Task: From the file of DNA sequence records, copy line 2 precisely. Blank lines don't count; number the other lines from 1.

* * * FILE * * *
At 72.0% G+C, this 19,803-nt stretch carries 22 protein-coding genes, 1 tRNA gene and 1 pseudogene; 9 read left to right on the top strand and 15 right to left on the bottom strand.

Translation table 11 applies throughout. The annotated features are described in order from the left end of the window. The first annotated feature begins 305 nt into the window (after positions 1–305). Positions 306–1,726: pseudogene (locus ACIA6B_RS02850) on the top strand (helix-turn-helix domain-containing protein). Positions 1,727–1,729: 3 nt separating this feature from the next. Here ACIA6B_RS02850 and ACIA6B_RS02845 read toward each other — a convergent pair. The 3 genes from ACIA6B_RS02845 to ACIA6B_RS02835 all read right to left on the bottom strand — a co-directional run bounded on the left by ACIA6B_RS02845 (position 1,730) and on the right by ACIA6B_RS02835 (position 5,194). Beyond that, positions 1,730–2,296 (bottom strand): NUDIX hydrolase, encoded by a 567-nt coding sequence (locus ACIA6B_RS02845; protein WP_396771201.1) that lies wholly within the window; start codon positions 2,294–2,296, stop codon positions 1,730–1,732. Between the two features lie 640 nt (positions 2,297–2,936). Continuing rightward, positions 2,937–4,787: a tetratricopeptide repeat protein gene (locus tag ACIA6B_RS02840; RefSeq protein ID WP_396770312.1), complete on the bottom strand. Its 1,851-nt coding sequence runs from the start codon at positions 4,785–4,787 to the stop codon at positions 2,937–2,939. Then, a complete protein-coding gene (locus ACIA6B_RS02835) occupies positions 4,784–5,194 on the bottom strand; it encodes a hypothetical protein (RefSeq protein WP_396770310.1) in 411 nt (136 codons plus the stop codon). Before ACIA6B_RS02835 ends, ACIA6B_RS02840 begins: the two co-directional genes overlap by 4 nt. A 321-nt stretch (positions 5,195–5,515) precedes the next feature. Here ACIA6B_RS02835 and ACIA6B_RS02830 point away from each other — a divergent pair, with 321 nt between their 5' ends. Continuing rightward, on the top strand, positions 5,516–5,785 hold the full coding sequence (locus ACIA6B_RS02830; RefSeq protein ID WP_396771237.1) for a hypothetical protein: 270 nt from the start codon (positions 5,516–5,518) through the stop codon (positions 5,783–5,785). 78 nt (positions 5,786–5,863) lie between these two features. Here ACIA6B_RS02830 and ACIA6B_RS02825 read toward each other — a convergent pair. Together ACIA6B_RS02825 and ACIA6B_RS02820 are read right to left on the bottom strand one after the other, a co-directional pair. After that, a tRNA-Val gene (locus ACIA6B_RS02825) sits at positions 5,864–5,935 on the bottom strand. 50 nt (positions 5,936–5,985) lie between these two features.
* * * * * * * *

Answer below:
Translation table 11 applies throughout. The annotated features are described in order from the left end of the window. The first annotated feature begins 305 nt into the window (after positions 1–305). Positions 306–1,726: pseudogene (locus ACIA6B_RS02850) on the top strand (helix-turn-helix domain-containing protein). Positions 1,727–1,729: 3 nt separating this feature from the next. Here ACIA6B_RS02850 and ACIA6B_RS02845 read toward each other — a convergent pair. The 3 genes from ACIA6B_RS02845 to ACIA6B_RS02835 all read right to left on the bottom strand — a co-directional run bounded on the left by ACIA6B_RS02845 (position 1,730) and on the right by ACIA6B_RS02835 (position 5,194). Beyond that, positions 1,730–2,296 (bottom strand): NUDIX hydrolase, encoded by a 567-nt coding sequence (locus ACIA6B_RS02845; protein WP_396771201.1) that lies wholly within the window; start codon positions 2,294–2,296, stop codon positions 1,730–1,732. Between the two features lie 640 nt (positions 2,297–2,936). Continuing rightward, positions 2,937–4,787: a tetratricopeptide repeat protein gene (locus tag ACIA6B_RS02840; RefSeq protein ID WP_396770312.1), complete on the bottom strand. Its 1,851-nt coding sequence runs from the start codon at positions 4,785–4,787 to the stop codon at positions 2,937–2,939. Then, a complete protein-coding gene (locus ACIA6B_RS02835) occupies positions 4,784–5,194 on the bottom strand; it encodes a hypothetical protein (RefSeq protein WP_396770310.1) in 411 nt (136 codons plus the stop codon). Before ACIA6B_RS02835 ends, ACIA6B_RS02840 begins: the two co-directional genes overlap by 4 nt. A 321-nt stretch (positions 5,195–5,515) precedes the next feature. Here ACIA6B_RS02835 and ACIA6B_RS02830 point away from each other — a divergent pair, with 321 nt between their 5' ends. Continuing rightward, on the top strand, positions 5,516–5,785 hold the full coding sequence (locus ACIA6B_RS02830; RefSeq protein ID WP_396771237.1) for a hypothetical protein: 270 nt from the start codon (positions 5,516–5,518) through the stop codon (positions 5,783–5,785). 78 nt (positions 5,786–5,863) lie between these two features. Here ACIA6B_RS02830 and ACIA6B_RS02825 read toward each other — a convergent pair. Together ACIA6B_RS02825 and ACIA6B_RS02820 are read right to left on the bottom strand one after the other, a co-directional pair. After that, a tRNA-Val gene (locus ACIA6B_RS02825) sits at positions 5,864–5,935 on the bottom strand. 50 nt (positions 5,936–5,985) lie between these two features.